Researchers Discover New Species of Sail-Backed Mammal Forerunner that Reveals Earliest Indications of Herbivory in Fossil Record
Melanedaphodon hovaneci Named in Honor of Pittsburgh-Area Native A. George Hovanec
FOR IMMEDIATE RELEASE
Pittsburgh, PA, April 5, 2023 — In a study published in the journal Scientific Reports, researchers from the Smithsonian’s National Museum of Natural History, Carnegie Museum of Natural History, and Harvard University’s Museum of Comparative Zoology announce the discovery of Melanedaphodon hovaneci, the earliest known edaphosaurid synapsid, ancient precursors of mammals recognized in popular culture and science textbooks for the spine-supported sails along their backs. The study also provides clues about how and when herbivores first appeared on the evolutionary scene.
The study analyzed two fossils recovered from cannel coal in eastern Ohio dating to the Moscovian Age (315.2 to 307 million years ago) of the Carboniferous Period. Using micro CT scanning, the team described the new species, highlighting similarities between it and later edaphosaurids that occurred roughly 300–272 million years ago.
Anatomical data provided by the new fossils yields insights about how herbivorous behavior first arose among land animals. With its large, bulbous, and cusped marginal teeth, together with numerous teeth on its palate (i.e., the roof of the mouth), Melanedaphodon differs from all other known species of Edaphosauridae. The presence of such teeth suggests that adaptations for processing tough plant material first appeared among the earliest mammal precursors. The researchers propose that durophagy—feeding on organisms with hard shells or exoskeletons—eventually enabled the eating of plants.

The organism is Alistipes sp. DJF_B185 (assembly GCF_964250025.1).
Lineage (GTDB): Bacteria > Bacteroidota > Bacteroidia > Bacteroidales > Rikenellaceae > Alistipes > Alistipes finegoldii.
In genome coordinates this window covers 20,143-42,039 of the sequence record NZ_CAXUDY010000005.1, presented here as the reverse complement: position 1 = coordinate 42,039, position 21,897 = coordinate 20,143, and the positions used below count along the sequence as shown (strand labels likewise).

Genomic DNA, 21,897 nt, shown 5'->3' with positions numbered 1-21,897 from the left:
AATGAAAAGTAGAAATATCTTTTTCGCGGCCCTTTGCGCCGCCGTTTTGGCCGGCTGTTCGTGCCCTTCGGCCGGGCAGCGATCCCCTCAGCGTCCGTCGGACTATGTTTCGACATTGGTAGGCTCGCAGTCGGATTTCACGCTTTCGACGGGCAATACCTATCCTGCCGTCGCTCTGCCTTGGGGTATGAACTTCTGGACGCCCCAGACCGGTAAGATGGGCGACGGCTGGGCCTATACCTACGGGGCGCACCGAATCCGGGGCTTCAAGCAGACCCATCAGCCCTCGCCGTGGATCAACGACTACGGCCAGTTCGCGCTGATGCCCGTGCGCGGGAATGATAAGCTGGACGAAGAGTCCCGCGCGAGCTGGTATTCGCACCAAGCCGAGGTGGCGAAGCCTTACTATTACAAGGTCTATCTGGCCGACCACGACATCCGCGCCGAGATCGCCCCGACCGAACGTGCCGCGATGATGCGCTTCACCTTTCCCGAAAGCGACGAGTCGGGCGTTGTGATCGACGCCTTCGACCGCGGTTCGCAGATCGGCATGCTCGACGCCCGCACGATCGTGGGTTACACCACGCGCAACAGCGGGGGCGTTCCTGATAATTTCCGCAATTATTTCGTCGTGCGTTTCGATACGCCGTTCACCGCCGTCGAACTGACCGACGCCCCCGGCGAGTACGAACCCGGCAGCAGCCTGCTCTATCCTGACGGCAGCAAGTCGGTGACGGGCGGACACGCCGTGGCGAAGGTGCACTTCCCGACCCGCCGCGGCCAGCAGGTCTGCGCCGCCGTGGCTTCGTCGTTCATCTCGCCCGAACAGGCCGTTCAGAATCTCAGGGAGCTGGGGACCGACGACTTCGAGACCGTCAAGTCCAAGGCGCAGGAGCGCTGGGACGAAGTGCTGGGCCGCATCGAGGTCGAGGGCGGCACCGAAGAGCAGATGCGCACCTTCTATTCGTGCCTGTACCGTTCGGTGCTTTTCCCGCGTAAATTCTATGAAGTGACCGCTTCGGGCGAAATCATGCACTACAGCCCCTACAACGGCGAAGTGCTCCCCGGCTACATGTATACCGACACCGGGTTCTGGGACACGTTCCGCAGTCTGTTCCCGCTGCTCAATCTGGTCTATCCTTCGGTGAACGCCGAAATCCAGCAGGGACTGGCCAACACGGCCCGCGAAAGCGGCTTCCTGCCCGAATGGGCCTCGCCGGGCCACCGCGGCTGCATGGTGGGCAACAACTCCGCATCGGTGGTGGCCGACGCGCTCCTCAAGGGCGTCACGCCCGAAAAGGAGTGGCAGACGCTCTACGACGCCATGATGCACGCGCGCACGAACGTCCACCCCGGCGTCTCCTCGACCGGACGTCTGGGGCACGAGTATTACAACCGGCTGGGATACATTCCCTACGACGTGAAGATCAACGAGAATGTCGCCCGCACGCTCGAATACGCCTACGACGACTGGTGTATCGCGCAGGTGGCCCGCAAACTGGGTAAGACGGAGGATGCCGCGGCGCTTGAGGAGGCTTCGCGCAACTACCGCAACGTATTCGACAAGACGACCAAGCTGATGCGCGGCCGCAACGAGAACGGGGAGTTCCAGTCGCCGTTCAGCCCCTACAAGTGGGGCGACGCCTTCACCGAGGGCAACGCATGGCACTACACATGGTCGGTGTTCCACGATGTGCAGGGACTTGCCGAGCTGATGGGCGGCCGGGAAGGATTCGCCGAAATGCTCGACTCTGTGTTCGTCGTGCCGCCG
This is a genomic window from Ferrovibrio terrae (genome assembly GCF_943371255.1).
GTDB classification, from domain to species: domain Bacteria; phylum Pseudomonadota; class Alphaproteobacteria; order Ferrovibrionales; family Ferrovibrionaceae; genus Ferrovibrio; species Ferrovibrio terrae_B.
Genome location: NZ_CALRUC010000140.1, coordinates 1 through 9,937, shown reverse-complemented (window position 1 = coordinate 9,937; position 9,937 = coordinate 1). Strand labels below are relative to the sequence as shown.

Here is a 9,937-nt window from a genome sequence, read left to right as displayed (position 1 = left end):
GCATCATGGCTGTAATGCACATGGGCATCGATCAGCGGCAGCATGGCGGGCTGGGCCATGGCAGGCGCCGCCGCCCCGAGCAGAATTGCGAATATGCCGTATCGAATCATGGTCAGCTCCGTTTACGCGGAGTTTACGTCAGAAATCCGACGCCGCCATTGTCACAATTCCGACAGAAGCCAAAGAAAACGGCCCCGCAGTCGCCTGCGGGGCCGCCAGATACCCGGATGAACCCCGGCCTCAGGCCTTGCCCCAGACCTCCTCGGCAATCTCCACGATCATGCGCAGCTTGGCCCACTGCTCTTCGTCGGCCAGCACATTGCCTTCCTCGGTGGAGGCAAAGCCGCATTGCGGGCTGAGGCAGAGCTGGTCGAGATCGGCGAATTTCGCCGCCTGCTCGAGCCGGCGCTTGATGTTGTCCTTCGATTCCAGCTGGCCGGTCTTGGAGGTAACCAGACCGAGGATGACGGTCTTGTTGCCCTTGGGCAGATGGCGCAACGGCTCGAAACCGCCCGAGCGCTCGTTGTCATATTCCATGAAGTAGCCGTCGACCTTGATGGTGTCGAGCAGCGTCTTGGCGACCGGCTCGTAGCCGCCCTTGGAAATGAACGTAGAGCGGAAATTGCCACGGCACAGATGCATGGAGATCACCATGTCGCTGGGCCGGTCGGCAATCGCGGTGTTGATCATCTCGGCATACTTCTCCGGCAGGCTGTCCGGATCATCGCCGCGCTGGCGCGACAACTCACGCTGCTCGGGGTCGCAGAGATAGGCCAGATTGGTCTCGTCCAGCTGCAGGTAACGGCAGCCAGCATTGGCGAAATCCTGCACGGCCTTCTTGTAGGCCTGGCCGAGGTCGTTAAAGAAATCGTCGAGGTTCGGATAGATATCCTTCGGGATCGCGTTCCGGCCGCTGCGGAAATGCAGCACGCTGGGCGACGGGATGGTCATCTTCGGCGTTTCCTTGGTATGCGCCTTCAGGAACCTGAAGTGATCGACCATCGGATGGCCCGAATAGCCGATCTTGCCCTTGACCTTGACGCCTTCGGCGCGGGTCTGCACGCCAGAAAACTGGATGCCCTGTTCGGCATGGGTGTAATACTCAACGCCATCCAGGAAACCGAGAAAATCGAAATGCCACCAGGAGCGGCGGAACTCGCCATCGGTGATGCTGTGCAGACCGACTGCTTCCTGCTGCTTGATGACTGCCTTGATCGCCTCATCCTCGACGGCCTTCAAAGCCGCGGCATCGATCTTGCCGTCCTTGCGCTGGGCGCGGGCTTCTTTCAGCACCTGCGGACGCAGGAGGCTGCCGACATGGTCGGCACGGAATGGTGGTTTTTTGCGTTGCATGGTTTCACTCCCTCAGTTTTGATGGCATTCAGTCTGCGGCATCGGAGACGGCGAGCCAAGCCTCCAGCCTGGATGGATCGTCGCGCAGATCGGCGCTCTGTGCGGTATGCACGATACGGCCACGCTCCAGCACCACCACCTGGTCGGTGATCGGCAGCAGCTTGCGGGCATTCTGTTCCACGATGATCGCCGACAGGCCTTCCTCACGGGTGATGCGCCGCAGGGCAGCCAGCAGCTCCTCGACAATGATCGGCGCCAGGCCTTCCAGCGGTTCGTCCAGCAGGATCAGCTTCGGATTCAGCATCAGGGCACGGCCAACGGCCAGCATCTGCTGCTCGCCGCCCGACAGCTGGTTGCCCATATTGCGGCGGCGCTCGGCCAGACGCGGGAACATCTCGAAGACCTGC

“This is such an exciting find,” said Amy Henrici, one of the authors and Collection Manager of Vertebrate Paleontology at Carnegie Museum of Natural History. “We now have a much better understanding of how terrestrial animals first adapted as plant eaters, which had a profound impact on global ecosystems.”
The team named Melanedaphodon hovaneci in honor of the late A. George Hovanec, a native of West Mifflin, Pennsylvania whose financial contributions made the study possible. Mr. Hovanec passed away in January of 2023. “We’re so honored to celebrate George with the naming of Melanedaphodon hovaneci,” said Henrici. “His generous support throughout the years was vital to so much of our work. I think he would be thrilled.”
In addition to Henrici, the research team includes lead author Arjan Mann and colleague Hans-Dieter Sues of the Department of Paleobiology, National Museum of Natural History and Stephanie Pierce of the Museum of Comparative Zoology and Department of Organismic and Evolutionary Biology, Harvard University.